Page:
This is a debate that I can not settle for you. The graphics card models get updated every 3-6 months average so there is no possibility to determine which company is better now or later. The general consensus though is Ati/AMD Radeon cards are better bang for your buck than Nvidia.

However, this is not always the case in performance as some games work better with Nvidia Cards and some work better with Radeon cards. That is because some video game developers are partnered with either company to make their game slightly more optimized for their graphics cards to let them sell better. In reality, there is rarely a large difference in performance from either company.


Buyer's Choice for Best Power Supply for Single Graphics Card Builds!

Buyer's Choice for The Best Power Supply for Overclocking or Crossfire

Always Check Your Power Supply First!

I can not stress this enough. Regardless of your next graphics card's price point you need to make sure that your Power Supply Unit (PSU) can handle the new card. Cards under $100 usually do not need a high wattage power supply. The rule of thumb is always check your wattage and specs of your current PSU. If you are not sure of your current specs do a search of your particular computer's model (Ex. HP Pavilion Model No.) and find the specifications. If you built your own computer you will have to open the case and get the model number from the unit itself.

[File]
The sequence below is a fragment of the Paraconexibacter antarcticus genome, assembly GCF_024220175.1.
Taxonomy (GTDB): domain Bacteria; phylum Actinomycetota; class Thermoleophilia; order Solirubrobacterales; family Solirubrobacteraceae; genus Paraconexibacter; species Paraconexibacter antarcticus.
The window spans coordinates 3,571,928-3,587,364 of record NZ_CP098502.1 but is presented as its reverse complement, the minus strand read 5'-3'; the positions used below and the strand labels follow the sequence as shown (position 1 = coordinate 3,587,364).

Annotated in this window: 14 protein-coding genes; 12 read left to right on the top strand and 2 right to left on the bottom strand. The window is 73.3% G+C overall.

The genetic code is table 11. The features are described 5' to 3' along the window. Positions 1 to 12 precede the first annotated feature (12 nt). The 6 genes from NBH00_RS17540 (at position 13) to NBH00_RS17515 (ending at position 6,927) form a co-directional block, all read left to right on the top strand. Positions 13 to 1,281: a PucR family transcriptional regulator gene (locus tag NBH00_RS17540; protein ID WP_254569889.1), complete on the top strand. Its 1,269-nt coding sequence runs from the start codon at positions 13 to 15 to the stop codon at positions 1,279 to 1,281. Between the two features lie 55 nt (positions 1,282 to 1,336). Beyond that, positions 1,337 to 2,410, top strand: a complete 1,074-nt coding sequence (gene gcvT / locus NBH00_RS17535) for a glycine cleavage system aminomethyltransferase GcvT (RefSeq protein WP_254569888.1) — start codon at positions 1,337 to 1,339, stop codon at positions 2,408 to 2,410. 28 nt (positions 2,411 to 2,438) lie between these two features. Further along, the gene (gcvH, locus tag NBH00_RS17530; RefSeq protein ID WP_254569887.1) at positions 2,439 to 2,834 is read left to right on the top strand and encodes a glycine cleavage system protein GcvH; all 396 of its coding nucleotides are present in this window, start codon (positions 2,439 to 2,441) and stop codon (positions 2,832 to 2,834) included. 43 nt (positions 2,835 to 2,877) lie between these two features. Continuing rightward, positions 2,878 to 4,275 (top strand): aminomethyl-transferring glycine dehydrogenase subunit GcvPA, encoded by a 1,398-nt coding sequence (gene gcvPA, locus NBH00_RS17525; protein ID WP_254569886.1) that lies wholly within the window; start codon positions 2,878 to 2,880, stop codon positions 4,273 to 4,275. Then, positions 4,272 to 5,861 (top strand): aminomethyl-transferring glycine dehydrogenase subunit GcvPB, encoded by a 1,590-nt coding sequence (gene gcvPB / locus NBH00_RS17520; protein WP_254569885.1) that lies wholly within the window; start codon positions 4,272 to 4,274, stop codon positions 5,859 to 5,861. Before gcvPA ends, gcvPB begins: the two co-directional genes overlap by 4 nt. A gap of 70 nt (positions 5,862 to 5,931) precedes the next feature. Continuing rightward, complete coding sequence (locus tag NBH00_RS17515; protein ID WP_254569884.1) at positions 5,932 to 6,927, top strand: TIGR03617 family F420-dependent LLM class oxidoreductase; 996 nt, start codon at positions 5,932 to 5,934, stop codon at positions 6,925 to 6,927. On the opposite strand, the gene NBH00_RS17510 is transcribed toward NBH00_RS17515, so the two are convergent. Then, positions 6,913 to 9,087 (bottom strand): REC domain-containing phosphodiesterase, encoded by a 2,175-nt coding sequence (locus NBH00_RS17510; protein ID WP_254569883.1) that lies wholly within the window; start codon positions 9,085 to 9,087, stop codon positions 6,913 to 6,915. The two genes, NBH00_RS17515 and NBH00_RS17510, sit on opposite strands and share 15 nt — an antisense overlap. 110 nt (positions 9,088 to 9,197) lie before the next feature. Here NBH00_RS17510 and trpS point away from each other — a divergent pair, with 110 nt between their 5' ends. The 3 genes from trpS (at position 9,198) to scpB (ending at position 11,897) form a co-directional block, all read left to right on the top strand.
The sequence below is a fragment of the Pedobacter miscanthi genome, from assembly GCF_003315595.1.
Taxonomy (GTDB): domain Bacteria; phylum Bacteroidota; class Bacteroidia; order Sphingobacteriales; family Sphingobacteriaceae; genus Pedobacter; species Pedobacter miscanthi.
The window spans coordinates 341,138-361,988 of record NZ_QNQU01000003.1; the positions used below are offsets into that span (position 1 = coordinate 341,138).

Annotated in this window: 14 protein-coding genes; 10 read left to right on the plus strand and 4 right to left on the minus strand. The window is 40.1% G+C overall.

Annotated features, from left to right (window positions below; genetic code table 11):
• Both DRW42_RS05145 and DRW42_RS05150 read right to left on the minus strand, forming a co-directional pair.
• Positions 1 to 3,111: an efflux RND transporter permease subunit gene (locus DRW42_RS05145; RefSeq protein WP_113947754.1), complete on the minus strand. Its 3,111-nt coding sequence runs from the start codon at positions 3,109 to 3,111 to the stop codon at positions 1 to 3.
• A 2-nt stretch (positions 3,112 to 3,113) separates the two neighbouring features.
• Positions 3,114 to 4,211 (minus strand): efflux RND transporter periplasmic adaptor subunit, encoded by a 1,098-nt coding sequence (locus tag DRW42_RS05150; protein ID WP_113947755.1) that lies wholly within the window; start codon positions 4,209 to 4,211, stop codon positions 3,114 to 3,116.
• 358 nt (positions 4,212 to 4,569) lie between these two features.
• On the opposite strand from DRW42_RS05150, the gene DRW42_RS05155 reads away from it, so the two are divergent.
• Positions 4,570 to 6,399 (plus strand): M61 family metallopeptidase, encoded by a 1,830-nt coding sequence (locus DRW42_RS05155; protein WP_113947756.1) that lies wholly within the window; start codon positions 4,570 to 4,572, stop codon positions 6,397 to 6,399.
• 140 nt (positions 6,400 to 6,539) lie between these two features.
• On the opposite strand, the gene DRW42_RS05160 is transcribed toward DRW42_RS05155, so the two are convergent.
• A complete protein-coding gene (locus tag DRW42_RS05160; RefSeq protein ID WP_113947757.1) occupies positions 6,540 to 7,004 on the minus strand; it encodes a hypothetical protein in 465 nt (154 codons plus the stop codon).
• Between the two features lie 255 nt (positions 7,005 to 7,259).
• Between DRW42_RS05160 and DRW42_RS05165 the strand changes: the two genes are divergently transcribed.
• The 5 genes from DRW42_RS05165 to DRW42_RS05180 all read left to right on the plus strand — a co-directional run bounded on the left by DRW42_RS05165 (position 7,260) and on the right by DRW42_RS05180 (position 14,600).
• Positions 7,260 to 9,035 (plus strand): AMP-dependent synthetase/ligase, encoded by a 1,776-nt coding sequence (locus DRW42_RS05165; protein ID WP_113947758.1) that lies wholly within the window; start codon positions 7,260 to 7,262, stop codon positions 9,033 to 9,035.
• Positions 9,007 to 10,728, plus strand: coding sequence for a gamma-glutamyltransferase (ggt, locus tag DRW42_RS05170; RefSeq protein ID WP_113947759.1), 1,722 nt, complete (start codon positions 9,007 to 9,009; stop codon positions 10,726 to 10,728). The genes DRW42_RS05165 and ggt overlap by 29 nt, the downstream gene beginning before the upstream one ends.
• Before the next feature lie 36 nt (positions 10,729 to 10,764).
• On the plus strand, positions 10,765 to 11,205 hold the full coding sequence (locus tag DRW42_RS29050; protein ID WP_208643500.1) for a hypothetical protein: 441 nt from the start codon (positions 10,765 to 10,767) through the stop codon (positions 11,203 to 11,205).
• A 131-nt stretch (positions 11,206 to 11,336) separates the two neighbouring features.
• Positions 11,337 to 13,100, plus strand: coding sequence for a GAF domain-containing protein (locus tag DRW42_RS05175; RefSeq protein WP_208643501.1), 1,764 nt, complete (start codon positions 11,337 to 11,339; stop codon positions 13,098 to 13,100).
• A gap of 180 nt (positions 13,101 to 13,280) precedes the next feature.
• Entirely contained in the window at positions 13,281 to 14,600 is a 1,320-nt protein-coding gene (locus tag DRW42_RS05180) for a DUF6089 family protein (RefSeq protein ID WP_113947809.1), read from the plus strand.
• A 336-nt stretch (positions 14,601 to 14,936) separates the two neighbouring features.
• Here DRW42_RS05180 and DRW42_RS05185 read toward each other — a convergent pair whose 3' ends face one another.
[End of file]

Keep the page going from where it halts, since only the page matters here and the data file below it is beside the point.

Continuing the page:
Make sure that your current power supply can handle your new graphics card. You need enough power to run it properly or you will run into issues. Power supplies are not overly expensive in most cases, so add the extra $80 just to be safe, especially if you are overclocking (mentioned later). Make sure you get the best quality PSU brand you can afford as a low quality PSU can destroy your entire system!

To prevent that from happening go to a PSU calcualator linked at the bottom of this hub to check what kind you need, and also read the manufacturer's minimum requirement for power and aim at least 100w above that just in case. So if the company says "Minimum PSU Wattage: 500w" buy a 600w or more to be safe. Don't go cheap or low quality brand though as said before.

IMPORTANT NOTE: Always aim ABOVE what the minimum requirement of the graphics card company says. If the company says it requires a minimum of a 500w power supply get at least a 600w power supply. This is for safety sake and you also have to factor in that other components draw power from your PSU along with your graphics card. Also never go with low end or low rated companies for your PSU. The last thing you want to have happen is a cheap power supply destroy your whole computer! So go with brands like Antec, Seasonic, Thermaltake, or Corsair.

The Difference Between PCI Express and AGP
The Difference Between PCI Express and AGP | Source

AGP or PCI Express Slot

This is mostly irrelevant by today's standards, but if your PC is over 10 years old check your computer's specifications to make sure you have a PCI Express slot on your motherboard. PCI Express 3.0 is compatible with earlier PCI Express versions but not AGP. So keep that in mind! AGP does not work in PCI Express and vice versa.


Running Multiple Graphics Cards - SLI or Crossfire